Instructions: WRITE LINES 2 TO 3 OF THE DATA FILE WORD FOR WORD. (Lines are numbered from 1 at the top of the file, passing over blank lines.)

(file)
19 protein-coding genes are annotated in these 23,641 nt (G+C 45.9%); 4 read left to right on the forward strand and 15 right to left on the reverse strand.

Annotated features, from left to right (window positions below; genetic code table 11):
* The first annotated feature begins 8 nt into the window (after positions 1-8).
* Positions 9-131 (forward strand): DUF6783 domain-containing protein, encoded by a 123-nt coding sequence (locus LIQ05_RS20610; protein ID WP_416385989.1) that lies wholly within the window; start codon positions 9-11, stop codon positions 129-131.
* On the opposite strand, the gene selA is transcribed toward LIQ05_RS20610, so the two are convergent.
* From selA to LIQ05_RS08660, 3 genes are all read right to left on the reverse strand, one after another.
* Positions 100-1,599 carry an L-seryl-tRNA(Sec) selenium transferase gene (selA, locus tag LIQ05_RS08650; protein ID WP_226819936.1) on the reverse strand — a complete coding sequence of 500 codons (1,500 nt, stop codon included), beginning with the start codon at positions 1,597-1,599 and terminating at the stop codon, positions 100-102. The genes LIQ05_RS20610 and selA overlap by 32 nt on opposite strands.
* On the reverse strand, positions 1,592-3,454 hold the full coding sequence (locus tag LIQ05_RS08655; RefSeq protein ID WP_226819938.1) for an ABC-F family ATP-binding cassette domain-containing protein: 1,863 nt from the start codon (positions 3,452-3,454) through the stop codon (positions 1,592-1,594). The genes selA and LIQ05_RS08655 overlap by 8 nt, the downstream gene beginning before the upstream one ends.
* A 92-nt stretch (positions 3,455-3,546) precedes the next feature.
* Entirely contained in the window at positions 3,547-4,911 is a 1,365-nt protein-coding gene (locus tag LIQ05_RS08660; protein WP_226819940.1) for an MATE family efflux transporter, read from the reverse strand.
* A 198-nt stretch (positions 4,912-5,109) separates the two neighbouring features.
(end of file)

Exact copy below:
Annotated features, from left to right (window positions below; genetic code table 11):
* The first annotated feature begins 8 nt into the window (after positions 1-8).